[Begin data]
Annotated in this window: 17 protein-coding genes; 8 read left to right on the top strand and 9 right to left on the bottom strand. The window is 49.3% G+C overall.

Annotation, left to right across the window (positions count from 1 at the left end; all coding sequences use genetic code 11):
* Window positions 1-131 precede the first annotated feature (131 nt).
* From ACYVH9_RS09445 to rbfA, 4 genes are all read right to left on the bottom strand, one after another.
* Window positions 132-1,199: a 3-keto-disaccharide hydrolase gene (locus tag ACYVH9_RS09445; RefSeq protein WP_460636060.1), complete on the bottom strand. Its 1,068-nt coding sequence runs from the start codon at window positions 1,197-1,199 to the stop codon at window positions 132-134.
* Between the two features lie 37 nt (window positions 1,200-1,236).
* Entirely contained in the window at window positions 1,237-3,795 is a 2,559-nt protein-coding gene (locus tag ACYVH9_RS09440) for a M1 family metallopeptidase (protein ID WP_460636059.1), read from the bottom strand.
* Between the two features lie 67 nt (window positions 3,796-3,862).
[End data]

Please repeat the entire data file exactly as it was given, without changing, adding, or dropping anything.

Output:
Annotated in this window: 17 protein-coding genes; 8 read left to right on the top strand and 9 right to left on the bottom strand. The window is 49.3% G+C overall.

Annotation, left to right across the window (positions count from 1 at the left end; all coding sequences use genetic code 11):
* Window positions 1-131 precede the first annotated feature (131 nt).
* From ACYVH9_RS09445 to rbfA, 4 genes are all read right to left on the bottom strand, one after another.
* Window positions 132-1,199: a 3-keto-disaccharide hydrolase gene (locus tag ACYVH9_RS09445; RefSeq protein WP_460636060.1), complete on the bottom strand. Its 1,068-nt coding sequence runs from the start codon at window positions 1,197-1,199 to the stop codon at window positions 132-134.
* Between the two features lie 37 nt (window positions 1,200-1,236).
* Entirely contained in the window at window positions 1,237-3,795 is a 2,559-nt protein-coding gene (locus tag ACYVH9_RS09440) for a M1 family metallopeptidase (protein ID WP_460636059.1), read from the bottom strand.
* Between the two features lie 67 nt (window positions 3,796-3,862).